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    1. Hi Jane, I must prefer a well packed garden because I love yours! It must be hard to pull yourself away to do anything else this time of year. Thanks for your pearls of wisdom! There are lots of spots in my garden that can use filling in. I'm going to be bold!

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    2. Hi Flower Freak,you are too kind ! It's all a matter of personal taste, I think, I suppose that is one of the joys of gardening, that you only have to please yourself, and the rules are your rules !!

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  6. Well stocked borders always look so much better than those with lots of soil. When planning a border, after it has been planted up with correct spacings, I usually sprinkle annual seeds between the plants while waiting for the plants to grow. Even so, I feel that after about 10 years, most borders need an overhaul to bring them to life again, an opportunity to buy new plants!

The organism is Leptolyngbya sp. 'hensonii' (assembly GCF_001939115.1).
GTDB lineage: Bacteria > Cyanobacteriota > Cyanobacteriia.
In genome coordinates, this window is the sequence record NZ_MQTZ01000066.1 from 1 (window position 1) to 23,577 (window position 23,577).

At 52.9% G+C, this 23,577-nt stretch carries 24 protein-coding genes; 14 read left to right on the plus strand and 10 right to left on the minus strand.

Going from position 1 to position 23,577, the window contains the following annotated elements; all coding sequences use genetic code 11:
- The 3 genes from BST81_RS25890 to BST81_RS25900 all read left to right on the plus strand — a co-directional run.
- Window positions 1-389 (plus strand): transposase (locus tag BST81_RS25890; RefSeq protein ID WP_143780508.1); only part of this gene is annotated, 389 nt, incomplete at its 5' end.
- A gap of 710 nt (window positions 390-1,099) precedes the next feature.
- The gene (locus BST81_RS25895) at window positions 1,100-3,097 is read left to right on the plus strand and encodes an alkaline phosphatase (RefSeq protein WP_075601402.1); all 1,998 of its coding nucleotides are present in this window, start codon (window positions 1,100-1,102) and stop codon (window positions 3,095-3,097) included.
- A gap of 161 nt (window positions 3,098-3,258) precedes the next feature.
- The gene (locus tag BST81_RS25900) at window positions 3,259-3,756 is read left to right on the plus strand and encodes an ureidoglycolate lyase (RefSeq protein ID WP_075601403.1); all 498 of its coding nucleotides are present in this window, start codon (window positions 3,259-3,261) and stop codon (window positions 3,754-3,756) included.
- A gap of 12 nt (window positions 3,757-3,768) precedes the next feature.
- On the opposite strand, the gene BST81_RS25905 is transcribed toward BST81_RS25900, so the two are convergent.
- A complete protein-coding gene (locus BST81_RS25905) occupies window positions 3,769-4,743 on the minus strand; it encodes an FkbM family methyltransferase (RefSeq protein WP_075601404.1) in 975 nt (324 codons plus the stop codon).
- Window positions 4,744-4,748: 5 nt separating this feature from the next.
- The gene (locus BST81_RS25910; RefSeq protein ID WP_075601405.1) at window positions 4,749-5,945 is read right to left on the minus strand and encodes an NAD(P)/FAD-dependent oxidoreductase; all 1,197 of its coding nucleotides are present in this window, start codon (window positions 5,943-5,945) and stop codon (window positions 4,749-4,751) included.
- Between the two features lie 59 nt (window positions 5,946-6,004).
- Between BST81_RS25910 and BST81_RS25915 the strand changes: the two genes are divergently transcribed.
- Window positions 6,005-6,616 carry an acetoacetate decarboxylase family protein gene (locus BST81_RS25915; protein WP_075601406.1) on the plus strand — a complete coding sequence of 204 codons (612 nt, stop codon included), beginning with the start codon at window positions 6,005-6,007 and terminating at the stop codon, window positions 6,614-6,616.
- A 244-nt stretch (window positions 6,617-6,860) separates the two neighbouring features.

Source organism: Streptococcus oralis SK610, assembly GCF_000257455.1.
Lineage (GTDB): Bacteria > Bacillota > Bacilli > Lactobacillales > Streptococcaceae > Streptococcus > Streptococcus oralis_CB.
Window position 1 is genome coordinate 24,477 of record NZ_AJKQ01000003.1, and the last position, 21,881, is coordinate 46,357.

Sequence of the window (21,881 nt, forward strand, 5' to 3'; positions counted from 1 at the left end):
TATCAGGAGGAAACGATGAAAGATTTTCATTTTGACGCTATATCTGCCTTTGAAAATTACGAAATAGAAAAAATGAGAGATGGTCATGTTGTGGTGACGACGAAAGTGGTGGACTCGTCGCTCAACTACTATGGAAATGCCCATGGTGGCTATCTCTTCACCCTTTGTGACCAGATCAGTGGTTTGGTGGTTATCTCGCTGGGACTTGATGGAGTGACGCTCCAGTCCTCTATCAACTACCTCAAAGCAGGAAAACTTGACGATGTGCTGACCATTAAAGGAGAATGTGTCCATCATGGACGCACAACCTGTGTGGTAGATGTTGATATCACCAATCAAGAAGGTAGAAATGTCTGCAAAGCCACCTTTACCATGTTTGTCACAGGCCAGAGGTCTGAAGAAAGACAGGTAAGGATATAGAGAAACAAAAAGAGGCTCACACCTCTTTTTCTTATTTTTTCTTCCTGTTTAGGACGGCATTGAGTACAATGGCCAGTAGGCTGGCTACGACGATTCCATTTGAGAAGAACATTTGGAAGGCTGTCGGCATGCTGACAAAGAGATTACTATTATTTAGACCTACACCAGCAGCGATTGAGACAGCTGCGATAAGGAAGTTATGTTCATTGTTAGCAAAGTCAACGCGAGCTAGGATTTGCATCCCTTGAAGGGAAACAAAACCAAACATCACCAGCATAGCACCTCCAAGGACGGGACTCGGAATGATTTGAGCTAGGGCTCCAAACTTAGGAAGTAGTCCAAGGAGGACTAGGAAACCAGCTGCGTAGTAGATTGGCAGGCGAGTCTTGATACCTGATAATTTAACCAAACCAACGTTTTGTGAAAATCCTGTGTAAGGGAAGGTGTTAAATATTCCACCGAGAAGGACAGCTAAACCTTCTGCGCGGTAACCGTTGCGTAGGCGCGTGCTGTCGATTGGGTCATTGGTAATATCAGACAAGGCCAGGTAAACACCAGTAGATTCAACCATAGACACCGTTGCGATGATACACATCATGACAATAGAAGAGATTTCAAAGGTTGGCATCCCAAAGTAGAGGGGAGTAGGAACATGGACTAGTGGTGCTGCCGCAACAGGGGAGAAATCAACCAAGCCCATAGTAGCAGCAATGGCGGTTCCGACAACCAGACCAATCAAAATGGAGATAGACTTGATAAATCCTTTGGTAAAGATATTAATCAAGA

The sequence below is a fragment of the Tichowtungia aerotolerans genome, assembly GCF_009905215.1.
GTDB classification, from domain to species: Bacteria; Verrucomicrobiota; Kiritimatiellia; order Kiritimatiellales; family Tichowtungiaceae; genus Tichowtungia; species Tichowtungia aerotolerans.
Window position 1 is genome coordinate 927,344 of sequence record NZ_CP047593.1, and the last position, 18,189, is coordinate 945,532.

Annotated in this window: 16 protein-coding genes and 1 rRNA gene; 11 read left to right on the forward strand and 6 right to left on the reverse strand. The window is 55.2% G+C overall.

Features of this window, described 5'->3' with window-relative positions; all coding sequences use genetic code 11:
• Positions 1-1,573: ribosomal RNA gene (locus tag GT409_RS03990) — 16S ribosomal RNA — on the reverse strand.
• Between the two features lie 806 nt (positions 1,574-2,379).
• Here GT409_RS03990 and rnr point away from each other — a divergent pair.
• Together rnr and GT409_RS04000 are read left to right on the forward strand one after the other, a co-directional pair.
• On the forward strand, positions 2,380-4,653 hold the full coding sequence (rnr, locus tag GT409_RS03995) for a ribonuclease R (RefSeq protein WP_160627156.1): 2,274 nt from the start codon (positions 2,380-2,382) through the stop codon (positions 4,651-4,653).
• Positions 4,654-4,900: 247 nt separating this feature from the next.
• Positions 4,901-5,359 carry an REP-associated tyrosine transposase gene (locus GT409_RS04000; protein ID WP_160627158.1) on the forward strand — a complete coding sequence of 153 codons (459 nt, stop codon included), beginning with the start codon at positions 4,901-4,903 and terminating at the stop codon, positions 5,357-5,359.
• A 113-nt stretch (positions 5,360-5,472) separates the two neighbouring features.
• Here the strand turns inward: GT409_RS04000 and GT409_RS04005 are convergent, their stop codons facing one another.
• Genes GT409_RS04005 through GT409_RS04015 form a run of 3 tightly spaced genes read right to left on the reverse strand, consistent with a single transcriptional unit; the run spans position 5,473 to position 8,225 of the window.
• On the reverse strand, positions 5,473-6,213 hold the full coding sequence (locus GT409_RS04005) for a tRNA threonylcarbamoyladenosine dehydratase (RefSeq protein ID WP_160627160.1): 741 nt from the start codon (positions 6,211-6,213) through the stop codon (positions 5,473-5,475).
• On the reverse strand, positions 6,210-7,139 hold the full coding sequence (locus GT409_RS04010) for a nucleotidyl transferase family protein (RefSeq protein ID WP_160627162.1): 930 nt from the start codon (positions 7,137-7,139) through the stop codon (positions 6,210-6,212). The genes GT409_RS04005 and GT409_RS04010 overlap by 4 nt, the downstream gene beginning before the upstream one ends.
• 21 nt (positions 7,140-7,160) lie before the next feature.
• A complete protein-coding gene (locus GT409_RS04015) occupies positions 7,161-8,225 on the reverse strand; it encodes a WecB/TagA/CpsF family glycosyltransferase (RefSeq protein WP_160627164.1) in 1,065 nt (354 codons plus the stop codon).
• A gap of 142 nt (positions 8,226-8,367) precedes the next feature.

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  7. Annual seeds are a cracking idea Pauline ! I agree that all beds and borders need a good 'bottoming' after a few years !

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  8. I'm a crammer and mingler too. Many plants that hae outgrown their welcome end up planted on the plot!

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  9. Hi Sue - crammers and minglers unite ! We now have a voice and a title !